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Procedure for the Design and Sizing of an Inclined Plate Clarifier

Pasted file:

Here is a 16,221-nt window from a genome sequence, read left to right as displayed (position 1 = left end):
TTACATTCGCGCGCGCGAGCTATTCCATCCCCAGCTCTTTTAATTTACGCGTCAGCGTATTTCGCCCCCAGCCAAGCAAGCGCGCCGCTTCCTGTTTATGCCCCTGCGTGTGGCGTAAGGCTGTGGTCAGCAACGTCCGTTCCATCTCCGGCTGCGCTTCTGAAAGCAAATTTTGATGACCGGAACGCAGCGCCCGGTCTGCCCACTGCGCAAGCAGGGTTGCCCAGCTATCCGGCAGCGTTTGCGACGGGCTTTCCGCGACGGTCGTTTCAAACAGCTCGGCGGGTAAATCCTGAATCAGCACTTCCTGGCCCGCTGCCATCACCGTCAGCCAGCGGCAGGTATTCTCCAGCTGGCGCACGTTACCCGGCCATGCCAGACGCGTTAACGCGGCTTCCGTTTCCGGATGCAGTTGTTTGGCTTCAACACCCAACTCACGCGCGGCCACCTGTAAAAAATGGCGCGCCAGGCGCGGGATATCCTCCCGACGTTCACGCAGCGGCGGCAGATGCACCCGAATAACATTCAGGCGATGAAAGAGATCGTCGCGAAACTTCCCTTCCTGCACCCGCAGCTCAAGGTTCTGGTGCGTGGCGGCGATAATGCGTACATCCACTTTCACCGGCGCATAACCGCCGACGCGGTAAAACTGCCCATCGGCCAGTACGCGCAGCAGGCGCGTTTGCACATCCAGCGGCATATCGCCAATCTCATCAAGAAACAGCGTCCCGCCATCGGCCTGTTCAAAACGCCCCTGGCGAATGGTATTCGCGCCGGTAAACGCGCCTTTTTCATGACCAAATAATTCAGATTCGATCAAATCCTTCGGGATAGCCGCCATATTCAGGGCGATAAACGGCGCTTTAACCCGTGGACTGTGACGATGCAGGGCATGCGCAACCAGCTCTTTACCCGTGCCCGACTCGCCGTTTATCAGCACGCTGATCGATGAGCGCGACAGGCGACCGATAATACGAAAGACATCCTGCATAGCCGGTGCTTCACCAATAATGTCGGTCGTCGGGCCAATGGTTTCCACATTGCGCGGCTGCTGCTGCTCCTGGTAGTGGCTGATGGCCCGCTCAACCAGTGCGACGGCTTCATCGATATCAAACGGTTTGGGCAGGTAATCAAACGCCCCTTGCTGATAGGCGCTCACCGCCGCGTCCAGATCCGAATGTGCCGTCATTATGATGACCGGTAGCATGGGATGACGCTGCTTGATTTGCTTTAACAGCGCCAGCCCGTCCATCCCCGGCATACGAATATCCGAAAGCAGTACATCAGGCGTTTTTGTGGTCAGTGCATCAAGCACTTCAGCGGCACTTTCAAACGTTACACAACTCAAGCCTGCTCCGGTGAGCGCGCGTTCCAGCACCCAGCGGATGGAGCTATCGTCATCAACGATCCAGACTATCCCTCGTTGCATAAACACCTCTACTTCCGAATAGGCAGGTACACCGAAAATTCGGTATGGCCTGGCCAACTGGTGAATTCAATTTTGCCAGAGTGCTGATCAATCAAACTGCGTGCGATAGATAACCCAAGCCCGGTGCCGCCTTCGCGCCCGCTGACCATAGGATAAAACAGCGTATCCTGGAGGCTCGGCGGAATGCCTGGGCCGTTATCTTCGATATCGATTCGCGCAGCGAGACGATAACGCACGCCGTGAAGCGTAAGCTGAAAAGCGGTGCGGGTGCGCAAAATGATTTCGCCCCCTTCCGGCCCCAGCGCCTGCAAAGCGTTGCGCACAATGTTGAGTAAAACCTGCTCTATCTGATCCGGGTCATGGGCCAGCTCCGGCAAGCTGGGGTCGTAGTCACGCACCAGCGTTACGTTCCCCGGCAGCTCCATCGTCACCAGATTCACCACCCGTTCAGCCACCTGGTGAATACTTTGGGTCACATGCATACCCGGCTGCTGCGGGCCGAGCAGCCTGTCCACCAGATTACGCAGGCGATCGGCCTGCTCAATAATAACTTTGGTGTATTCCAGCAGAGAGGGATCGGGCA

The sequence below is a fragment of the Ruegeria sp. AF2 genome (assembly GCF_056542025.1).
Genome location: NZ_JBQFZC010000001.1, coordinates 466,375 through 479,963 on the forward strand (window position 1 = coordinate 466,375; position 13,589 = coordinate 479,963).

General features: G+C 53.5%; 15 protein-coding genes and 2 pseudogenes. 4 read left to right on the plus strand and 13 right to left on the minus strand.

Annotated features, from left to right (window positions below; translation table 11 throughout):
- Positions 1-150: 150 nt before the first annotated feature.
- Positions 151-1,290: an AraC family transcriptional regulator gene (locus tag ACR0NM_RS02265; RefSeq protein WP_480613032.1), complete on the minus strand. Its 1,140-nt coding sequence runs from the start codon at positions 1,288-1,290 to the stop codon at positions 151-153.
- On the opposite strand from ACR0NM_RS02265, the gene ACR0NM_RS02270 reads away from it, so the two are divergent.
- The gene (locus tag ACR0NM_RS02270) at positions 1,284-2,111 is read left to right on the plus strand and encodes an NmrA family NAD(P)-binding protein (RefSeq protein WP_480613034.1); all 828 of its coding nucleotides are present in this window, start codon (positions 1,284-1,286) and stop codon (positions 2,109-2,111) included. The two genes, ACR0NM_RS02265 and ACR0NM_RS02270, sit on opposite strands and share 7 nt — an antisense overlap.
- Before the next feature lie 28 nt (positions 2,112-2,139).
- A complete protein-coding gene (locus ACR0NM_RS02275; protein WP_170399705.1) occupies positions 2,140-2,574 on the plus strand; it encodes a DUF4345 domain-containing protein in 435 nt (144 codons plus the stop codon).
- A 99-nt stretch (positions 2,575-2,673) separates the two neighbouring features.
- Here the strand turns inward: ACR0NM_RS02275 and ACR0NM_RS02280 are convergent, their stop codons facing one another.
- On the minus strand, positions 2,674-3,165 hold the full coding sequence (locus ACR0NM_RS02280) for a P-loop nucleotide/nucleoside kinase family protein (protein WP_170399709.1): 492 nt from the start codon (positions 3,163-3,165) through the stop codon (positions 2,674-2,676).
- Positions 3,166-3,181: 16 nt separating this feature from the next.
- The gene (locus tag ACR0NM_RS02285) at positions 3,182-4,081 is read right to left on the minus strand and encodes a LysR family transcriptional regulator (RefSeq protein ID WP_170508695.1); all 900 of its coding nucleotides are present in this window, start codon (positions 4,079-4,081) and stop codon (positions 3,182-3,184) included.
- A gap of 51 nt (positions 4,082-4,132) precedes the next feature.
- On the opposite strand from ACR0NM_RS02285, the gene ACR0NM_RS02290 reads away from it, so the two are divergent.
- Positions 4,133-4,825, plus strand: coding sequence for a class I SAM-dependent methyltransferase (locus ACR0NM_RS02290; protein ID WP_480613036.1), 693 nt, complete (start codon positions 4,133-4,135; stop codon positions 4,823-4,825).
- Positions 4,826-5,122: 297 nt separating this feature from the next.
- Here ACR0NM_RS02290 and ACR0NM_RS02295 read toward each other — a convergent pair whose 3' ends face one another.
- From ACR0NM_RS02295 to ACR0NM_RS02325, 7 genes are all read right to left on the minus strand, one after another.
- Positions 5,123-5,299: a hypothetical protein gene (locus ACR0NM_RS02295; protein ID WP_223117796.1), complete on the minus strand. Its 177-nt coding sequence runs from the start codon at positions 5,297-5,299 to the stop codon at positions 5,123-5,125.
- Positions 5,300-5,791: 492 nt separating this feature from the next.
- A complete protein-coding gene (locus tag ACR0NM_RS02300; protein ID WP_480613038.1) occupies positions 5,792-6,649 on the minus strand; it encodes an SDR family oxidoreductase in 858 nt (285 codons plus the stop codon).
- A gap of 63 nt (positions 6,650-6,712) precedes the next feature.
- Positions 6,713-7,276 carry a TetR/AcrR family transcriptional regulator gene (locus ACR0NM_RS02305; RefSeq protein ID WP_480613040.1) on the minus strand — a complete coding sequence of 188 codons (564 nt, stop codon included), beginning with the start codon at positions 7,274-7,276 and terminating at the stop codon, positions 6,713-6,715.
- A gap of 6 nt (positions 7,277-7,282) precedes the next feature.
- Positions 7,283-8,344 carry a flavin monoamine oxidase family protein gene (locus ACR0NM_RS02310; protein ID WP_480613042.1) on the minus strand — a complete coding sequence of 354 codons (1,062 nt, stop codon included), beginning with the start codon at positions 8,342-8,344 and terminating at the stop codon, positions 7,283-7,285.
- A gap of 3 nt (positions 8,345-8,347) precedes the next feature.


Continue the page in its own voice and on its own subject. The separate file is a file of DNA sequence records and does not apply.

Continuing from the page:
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  Procedure for the design and sizing of an Inclined Plate Clarifier (parallel plate, lamella) for the removal of settleable suspended solids   Table of Contents  1. Inclined Plate Clarifier (parallel plate, lamella) Theory of Operation 2. General Considerations 3. Inclined Plate Clarifier Decision - Flow Diagram Determining if your process requires a clarifier or clarification system 4. Inclined Plate Clarifier Design - Flow Diagram Basic process in the design of an oil water separator or separation system 5. The Impact of Settling Rate on Inclined Plate Clarifier Design 6. Sizing the Clarifier or Clarification System Inputting the accumulated data to the Hydro-Flo Clarifier Sizing Spreadsheet to accurately size a clarifier or clarification system for your application 7. Comparing and Evaluating Clarifiers and Clarification Systems from Different Suppliers Reviewing and filling out the Hydro-Flo Technologies,  Application Questionnaire  will also help you gather pertinent information required for the proper design and application of inclined plate clarifiers and clarification systems.   Inclined Plate Clarifier (parallel plate, lamella) Theory of Operation Basic concepts and theories of clarification  If you are unfamiliar with basic inclined plate clarifier (plate settler, parallel plate clarifier, lamella plate settler, etc.) design principles, a review of the Inclined Plate Clarifier (parallel plate, lamella) Theory of Operation  might prove helpful. This basic document covers Stokes' law and other basic separation concepts. General Considerations  Inclined plate clarifiers are typically considered very simple devices. However, several factors that could potentially affect safety, efficiency, and proper management must be given careful consideration prior to the installation or modification of any clarifier or clarification system: 1. Flow Rate  In general, clarifiers are sized by the flow rate verses the separation chambers effective surface area (or, as it is more commonly called. the projected surface area). Therefore, the effectiveness of any clarifier is affected by the flow rate. The slower the flow, the better the results. 2. Design Capacity   A clarifier has upper limits to the amounts of suspended solids that can effectively accumulate while it is in operation. If too much sludge or settled suspended solids accumulate on the plates, it may carry over into the wastewater outlet chamber and end up being discharged to the environment. Proper clarifier design will Hyd     EnTo Typic Folloappli Applic Follo Clarifi Incli Detail sizi  DissolSysteinfor  Diss Detail se Oil WaSizing O Detail   take the plate spacing into consideration and also allow for the removal and storage of accumulated sludge from the clarifier to ensure that the accumulated products do not effect the operation of the clarifier. 3. Maintenance Practices  The ability of any clarifier to function properly depends upon the timely performance of required service and maintenance. Clarifiers must be monitored and maintained by competent personnel who understand how the systems operate. Clarifiers should be given the same close attention shown to any other important piece of equipment. The operators, users, and maintainers of the clarifier must be clear on who will be responsible for monitoring, inspecting, maintaining, and servicing the system. Frequent inspections should be made of the system and all associated piping, valves, etc. to prevent operational and mechanical failures or inefficiencies. Sludge needs to be regularly removed from the clarifier to keep it operating properly. Additionally, leaks from clarifiers can result in environmental pollution, which can trigger costly investigative studies and cleanups. Rigorous implementation of a clarifier inspection and maintenance plan can prevent discharges from the clarifier that may contaminate the environment. 4. Suitability of Inclined Plate Clarifier System to Process   A clarifier designed and installed to meet a past process requirement may no longer be suitable when process requirements change and/or the srcinal maintenance plan is no longer followed. A clarifier that is put to a use for which it was not srcinally designed may be damaged or may not function properly, and could become an environmental liability. For example, a clarifier designed to receive the wastewater discharge from a small heavy metal precipitation system will not be able to properly treat larger wastewater volumes for removing chrome from a tannery effluent. Process changes can also result in changes to the physical/chemical makeup of the wastewater being treated by a clarifier. 5. Contaminants Contained in the Wastewater Stream  Metallic particles in the wastewater will settle into the sludge at the bottom of the clarifier. Solvents or fuel compounds may also be entrained in the clarifier's sludge. This sludge could require management under the Resource Conservation and Recovery Act (RCRA) as a hazardous waste, if it exhibits certain toxicity characteristics. Therefore, it is important to prohibit the discharge of certain types of potential contaminants into a clarifier, and to regularly analyze sludge samples to determine toxicity prior to disposal. General improvements in spill/drip control and containment of hazardous materials and solvents will also reduce the amount of contamination in clarifier discharges.  Inclined Plate Clarifier Decision - Flow Diagram Determining if your process require a clarifier or clarification system   Misc I& Calc ReynW HFT Q HF ChemiComp CheCh Coati StandStan   STEP 1:   Identify Wastewater Source  Buildings and areas, as well as ALL activities and processes within the buildings and areas, that generate wastewater    STEP 2:   Institute Pollution Prevention and Source Elimination / Reduction Procedures Can the processes that generate the wastewater be eliminated? Can the process be converted to a dry process?  STEP 2-A:   Process altered or eliminated, no further discharge STOP  No Further Action Required   STEP 3:   Source Diversion Can the process be moved to an area that has existing clarification equipment in place? Can the existing equipment handle the increased flow? Is moving the process, diverting the flow, economically feasible?  STEP 3-A:   Process relocated or discharge diverted STOP  No Further Action Required    STEP 4:   Wastewater Compliance Evaluation Identify permit limits on ALL pollutants generated at the site. Characterize raw wastewater prior to any treatment, if appropriate. Characterize treated wastewater if existing treatment equipment is in place.  STEP 5:   Discharge & Pretreatment Requirements Does the raw wastewater meet permit limits and environmental requirements? Does he treated wastewater meet permit limits and environmental requirements?  STEP 5-A:   Discharge meets requirements, STOP  No Further Action Required   STEP 6:   New Clarifier or System Upgrades Required. Proceed to Inclined Plate Clarifier Design - Flow Diagram